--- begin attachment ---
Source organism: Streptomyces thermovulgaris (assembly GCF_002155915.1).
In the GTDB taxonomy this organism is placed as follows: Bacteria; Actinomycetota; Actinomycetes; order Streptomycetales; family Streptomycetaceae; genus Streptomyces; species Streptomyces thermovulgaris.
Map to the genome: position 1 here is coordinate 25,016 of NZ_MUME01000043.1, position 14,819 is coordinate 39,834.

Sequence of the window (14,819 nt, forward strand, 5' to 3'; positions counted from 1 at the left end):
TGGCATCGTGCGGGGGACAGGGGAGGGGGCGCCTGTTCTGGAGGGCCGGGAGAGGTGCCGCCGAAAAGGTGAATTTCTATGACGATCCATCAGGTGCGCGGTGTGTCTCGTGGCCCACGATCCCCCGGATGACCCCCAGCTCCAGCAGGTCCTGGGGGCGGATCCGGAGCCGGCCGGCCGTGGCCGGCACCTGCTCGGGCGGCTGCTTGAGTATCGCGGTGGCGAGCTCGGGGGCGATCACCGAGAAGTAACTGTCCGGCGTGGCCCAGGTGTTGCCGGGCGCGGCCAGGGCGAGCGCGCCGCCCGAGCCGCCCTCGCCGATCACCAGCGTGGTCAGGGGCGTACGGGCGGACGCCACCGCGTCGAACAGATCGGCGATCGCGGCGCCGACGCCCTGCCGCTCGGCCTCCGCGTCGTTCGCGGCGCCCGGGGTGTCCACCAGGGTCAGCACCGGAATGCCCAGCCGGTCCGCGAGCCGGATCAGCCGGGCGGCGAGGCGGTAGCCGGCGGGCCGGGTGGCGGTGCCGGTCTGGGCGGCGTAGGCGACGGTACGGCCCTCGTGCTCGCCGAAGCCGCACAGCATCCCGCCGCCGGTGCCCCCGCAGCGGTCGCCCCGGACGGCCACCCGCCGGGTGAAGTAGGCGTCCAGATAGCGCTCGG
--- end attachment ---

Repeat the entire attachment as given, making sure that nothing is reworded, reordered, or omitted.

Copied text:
Source organism: Streptomyces thermovulgaris (assembly GCF_002155915.1).
In the GTDB taxonomy this organism is placed as follows: Bacteria; Actinomycetota; Actinomycetes; order Streptomycetales; family Streptomycetaceae; genus Streptomyces; species Streptomyces thermovulgaris.
Map to the genome: position 1 here is coordinate 25,016 of NZ_MUME01000043.1, position 14,819 is coordinate 39,834.

Sequence of the window (14,819 nt, forward strand, 5' to 3'; positions counted from 1 at the left end):
TGGCATCGTGCGGGGGACAGGGGAGGGGGCGCCTGTTCTGGAGGGCCGGGAGAGGTGCCGCCGAAAAGGTGAATTTCTATGACGATCCATCAGGTGCGCGGTGTGTCTCGTGGCCCACGATCCCCCGGATGACCCCCAGCTCCAGCAGGTCCTGGGGGCGGATCCGGAGCCGGCCGGCCGTGGCCGGCACCTGCTCGGGCGGCTGCTTGAGTATCGCGGTGGCGAGCTCGGGGGCGATCACCGAGAAGTAACTGTCCGGCGTGGCCCAGGTGTTGCCGGGCGCGGCCAGGGCGAGCGCGCCGCCCGAGCCGCCCTCGCCGATCACCAGCGTGGTCAGGGGCGTACGGGCGGACGCCACCGCGTCGAACAGATCGGCGATCGCGGCGCCGACGCCCTGCCGCTCGGCCTCCGCGTCGTTCGCGGCGCCCGGGGTGTCCACCAGGGTCAGCACCGGAATGCCCAGCCGGTCCGCGAGCCGGATCAGCCGGGCGGCGAGGCGGTAGCCGGCGGGCCGGGTGGCGGTGCCGGTCTGGGCGGCGTAGGCGACGGTACGGCCCTCGTGCTCGCCGAAGCCGCACAGCATCCCGCCGCCGGTGCCCCCGCAGCGGTCGCCCCGGACGGCCACCCGCCGGGTGAAGTAGGCGTCCAGATAGCGCTCGG